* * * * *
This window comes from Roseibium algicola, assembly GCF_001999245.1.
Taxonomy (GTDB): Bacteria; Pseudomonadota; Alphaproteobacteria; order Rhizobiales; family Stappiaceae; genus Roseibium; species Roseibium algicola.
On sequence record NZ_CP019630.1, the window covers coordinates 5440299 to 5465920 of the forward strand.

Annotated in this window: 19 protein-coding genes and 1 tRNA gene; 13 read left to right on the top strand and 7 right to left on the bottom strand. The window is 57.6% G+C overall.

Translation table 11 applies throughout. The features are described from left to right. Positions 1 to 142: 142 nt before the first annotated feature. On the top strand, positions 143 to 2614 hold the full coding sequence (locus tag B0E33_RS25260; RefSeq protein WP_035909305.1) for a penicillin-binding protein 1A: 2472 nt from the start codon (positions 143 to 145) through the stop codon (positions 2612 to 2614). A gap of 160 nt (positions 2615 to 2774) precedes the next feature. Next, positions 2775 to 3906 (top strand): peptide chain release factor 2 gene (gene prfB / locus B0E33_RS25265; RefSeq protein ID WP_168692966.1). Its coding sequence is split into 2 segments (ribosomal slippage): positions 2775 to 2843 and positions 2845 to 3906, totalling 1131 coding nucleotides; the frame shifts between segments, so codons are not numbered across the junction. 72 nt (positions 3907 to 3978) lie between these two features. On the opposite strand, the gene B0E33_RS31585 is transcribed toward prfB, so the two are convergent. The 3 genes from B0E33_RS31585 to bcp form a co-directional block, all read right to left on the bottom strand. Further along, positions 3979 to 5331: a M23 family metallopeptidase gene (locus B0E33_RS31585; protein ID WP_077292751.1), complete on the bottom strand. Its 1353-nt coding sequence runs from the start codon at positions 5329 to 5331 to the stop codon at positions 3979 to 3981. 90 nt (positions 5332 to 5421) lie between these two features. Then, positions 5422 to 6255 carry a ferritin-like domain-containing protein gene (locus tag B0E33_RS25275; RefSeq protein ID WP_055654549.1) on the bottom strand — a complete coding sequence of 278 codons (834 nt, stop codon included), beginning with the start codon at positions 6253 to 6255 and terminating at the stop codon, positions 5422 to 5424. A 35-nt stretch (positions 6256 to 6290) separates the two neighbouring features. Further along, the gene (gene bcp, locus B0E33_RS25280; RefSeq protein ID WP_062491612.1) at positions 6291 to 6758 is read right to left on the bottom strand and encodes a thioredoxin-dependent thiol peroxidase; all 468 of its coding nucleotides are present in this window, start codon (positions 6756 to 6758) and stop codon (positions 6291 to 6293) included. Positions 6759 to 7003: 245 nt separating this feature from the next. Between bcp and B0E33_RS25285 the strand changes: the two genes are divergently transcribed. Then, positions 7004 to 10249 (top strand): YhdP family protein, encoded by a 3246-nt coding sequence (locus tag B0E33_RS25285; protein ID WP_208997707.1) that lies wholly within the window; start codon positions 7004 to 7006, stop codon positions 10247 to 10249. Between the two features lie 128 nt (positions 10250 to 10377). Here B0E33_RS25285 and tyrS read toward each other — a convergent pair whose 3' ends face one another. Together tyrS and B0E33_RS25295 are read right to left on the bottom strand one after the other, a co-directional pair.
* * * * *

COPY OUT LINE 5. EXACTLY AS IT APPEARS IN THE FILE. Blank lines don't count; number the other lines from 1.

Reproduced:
Translation table 11 applies throughout. The features are described from left to right. Positions 1 to 142: 142 nt before the first annotated feature. On the top strand, positions 143 to 2614 hold the full coding sequence (locus tag B0E33_RS25260; RefSeq protein WP_035909305.1) for a penicillin-binding protein 1A: 2472 nt from the start codon (positions 143 to 145) through the stop codon (positions 2612 to 2614). A gap of 160 nt (positions 2615 to 2774) precedes the next feature. Next, positions 2775 to 3906 (top strand): peptide chain release factor 2 gene (gene prfB / locus B0E33_RS25265; RefSeq protein ID WP_168692966.1). Its coding sequence is split into 2 segments (ribosomal slippage): positions 2775 to 2843 and positions 2845 to 3906, totalling 1131 coding nucleotides; the frame shifts between segments, so codons are not numbered across the junction. 72 nt (positions 3907 to 3978) lie between these two features. On the opposite strand, the gene B0E33_RS31585 is transcribed toward prfB, so the two are convergent. The 3 genes from B0E33_RS31585 to bcp form a co-directional block, all read right to left on the bottom strand. Further along, positions 3979 to 5331: a M23 family metallopeptidase gene (locus B0E33_RS31585; protein ID WP_077292751.1), complete on the bottom strand. Its 1353-nt coding sequence runs from the start codon at positions 5329 to 5331 to the stop codon at positions 3979 to 3981. 90 nt (positions 5332 to 5421) lie between these two features. Then, positions 5422 to 6255 carry a ferritin-like domain-containing protein gene (locus tag B0E33_RS25275; RefSeq protein ID WP_055654549.1) on the bottom strand — a complete coding sequence of 278 codons (834 nt, stop codon included), beginning with the start codon at positions 6253 to 6255 and terminating at the stop codon, positions 5422 to 5424. A 35-nt stretch (positions 6256 to 6290) separates the two neighbouring features. Further along, the gene (gene bcp, locus B0E33_RS25280; RefSeq protein ID WP_062491612.1) at positions 6291 to 6758 is read right to left on the bottom strand and encodes a thioredoxin-dependent thiol peroxidase; all 468 of its coding nucleotides are present in this window, start codon (positions 6756 to 6758) and stop codon (positions 6291 to 6293) included. Positions 6759 to 7003: 245 nt separating this feature from the next. Between bcp and B0E33_RS25285 the strand changes: the two genes are divergently transcribed. Then, positions 7004 to 10249 (top strand): YhdP family protein, encoded by a 3246-nt coding sequence (locus tag B0E33_RS25285; protein ID WP_208997707.1) that lies wholly within the window; start codon positions 7004 to 7006, stop codon positions 10247 to 10249. Between the two features lie 128 nt (positions 10250 to 10377). Here B0E33_RS25285 and tyrS read toward each other — a convergent pair whose 3' ends face one another. Together tyrS and B0E33_RS25295 are read right to left on the bottom strand one after the other, a co-directional pair.